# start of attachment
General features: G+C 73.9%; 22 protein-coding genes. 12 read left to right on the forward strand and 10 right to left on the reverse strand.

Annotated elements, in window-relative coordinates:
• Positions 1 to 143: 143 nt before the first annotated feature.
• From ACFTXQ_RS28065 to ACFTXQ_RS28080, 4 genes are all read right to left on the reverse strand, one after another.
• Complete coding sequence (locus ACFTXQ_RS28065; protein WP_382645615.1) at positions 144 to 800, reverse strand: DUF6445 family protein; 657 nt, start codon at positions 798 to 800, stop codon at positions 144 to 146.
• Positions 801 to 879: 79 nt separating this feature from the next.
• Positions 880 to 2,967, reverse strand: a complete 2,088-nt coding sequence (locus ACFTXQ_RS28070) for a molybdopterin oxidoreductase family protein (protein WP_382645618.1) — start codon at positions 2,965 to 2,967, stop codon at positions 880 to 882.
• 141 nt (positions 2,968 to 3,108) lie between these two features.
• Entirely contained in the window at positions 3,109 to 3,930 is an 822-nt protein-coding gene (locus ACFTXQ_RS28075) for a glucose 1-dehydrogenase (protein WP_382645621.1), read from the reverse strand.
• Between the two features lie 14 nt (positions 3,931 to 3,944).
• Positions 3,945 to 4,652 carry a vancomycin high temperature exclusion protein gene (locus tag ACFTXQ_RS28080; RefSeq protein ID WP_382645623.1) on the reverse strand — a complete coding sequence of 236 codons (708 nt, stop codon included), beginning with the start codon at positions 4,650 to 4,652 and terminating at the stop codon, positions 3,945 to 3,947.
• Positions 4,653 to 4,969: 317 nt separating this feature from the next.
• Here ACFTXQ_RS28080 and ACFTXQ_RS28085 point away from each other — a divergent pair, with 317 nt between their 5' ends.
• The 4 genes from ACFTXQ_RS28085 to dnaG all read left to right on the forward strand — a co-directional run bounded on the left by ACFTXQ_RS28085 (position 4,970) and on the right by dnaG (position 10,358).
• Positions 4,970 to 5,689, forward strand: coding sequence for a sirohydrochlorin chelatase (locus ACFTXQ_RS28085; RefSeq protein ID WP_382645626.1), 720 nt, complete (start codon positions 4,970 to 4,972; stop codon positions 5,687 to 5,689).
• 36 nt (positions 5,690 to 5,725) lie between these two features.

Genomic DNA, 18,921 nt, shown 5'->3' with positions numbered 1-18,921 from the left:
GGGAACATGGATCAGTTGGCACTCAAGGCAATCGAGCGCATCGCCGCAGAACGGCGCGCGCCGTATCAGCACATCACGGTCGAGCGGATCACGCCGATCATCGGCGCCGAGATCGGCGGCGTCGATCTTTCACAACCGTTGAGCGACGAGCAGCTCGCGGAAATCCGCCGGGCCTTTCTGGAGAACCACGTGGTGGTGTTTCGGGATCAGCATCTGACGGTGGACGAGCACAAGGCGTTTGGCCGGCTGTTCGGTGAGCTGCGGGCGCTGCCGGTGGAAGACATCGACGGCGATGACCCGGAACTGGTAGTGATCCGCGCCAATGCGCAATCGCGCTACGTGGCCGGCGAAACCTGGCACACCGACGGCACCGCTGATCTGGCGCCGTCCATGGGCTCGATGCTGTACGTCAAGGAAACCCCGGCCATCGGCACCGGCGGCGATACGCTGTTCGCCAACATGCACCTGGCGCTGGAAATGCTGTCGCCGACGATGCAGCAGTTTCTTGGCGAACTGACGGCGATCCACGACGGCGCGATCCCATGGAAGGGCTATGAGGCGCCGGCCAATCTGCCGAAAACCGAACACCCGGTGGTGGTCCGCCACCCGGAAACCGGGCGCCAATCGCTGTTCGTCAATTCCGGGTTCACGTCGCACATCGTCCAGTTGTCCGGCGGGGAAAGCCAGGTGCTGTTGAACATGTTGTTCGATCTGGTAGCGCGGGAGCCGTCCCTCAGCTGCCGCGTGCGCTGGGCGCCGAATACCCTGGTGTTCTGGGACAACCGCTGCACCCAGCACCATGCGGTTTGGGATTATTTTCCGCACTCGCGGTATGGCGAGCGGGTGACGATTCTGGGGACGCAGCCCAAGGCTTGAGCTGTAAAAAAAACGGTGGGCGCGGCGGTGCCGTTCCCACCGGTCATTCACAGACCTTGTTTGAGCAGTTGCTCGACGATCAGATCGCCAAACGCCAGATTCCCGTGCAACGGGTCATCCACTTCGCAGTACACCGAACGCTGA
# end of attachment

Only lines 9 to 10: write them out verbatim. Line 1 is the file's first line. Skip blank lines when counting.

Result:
• Entirely contained in the window at positions 3,109 to 3,930 is an 822-nt protein-coding gene (locus ACFTXQ_RS28075) for a glucose 1-dehydrogenase (protein WP_382645621.1), read from the reverse strand.
• Between the two features lie 14 nt (positions 3,931 to 3,944).